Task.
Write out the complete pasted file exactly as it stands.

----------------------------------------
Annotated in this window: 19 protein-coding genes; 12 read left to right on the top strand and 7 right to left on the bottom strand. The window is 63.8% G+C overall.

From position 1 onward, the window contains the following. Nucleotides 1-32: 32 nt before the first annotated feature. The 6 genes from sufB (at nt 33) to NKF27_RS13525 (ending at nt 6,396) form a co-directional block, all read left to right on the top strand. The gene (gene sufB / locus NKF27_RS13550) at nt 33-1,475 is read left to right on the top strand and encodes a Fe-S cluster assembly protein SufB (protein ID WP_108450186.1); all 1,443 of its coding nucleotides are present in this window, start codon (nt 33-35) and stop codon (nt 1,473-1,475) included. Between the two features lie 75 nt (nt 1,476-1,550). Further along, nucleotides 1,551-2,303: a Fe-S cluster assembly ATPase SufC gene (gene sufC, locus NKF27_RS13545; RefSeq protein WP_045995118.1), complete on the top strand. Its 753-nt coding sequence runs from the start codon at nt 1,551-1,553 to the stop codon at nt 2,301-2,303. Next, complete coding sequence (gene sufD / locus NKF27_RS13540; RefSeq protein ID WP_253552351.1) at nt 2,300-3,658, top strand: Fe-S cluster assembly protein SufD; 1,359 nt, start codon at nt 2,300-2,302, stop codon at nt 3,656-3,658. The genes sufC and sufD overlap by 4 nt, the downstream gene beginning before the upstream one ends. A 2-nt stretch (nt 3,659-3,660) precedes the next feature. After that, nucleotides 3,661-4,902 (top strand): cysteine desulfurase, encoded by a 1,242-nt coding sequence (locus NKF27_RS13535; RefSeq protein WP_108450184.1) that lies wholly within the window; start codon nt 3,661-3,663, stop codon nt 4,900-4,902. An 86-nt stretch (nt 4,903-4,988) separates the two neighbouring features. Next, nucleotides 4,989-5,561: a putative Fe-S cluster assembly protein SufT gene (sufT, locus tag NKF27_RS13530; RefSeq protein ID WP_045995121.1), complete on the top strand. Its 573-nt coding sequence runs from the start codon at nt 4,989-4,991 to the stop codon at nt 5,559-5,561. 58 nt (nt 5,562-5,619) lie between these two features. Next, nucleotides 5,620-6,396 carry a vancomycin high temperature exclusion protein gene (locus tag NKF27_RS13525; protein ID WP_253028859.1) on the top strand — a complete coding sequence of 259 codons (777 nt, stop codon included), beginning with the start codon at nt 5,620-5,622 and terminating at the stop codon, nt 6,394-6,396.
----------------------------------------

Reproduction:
Annotated in this window: 19 protein-coding genes; 12 read left to right on the top strand and 7 right to left on the bottom strand. The window is 63.8% G+C overall.

From position 1 onward, the window contains the following. Nucleotides 1-32: 32 nt before the first annotated feature. The 6 genes from sufB (at nt 33) to NKF27_RS13525 (ending at nt 6,396) form a co-directional block, all read left to right on the top strand. The gene (gene sufB / locus NKF27_RS13550) at nt 33-1,475 is read left to right on the top strand and encodes a Fe-S cluster assembly protein SufB (protein ID WP_108450186.1); all 1,443 of its coding nucleotides are present in this window, start codon (nt 33-35) and stop codon (nt 1,473-1,475) included. Between the two features lie 75 nt (nt 1,476-1,550). Further along, nucleotides 1,551-2,303: a Fe-S cluster assembly ATPase SufC gene (gene sufC, locus NKF27_RS13545; RefSeq protein WP_045995118.1), complete on the top strand. Its 753-nt coding sequence runs from the start codon at nt 1,551-1,553 to the stop codon at nt 2,301-2,303. Next, complete coding sequence (gene sufD / locus NKF27_RS13540; RefSeq protein ID WP_253552351.1) at nt 2,300-3,658, top strand: Fe-S cluster assembly protein SufD; 1,359 nt, start codon at nt 2,300-2,302, stop codon at nt 3,656-3,658. The genes sufC and sufD overlap by 4 nt, the downstream gene beginning before the upstream one ends. A 2-nt stretch (nt 3,659-3,660) precedes the next feature. After that, nucleotides 3,661-4,902 (top strand): cysteine desulfurase, encoded by a 1,242-nt coding sequence (locus NKF27_RS13535; RefSeq protein WP_108450184.1) that lies wholly within the window; start codon nt 3,661-3,663, stop codon nt 4,900-4,902. An 86-nt stretch (nt 4,903-4,988) separates the two neighbouring features. Next, nucleotides 4,989-5,561: a putative Fe-S cluster assembly protein SufT gene (sufT, locus tag NKF27_RS13530; RefSeq protein ID WP_045995121.1), complete on the top strand. Its 573-nt coding sequence runs from the start codon at nt 4,989-4,991 to the stop codon at nt 5,559-5,561. 58 nt (nt 5,562-5,619) lie between these two features. Next, nucleotides 5,620-6,396 carry a vancomycin high temperature exclusion protein gene (locus tag NKF27_RS13525; protein ID WP_253028859.1) on the top strand — a complete coding sequence of 259 codons (777 nt, stop codon included), beginning with the start codon at nt 5,620-5,622 and terminating at the stop codon, nt 6,394-6,396.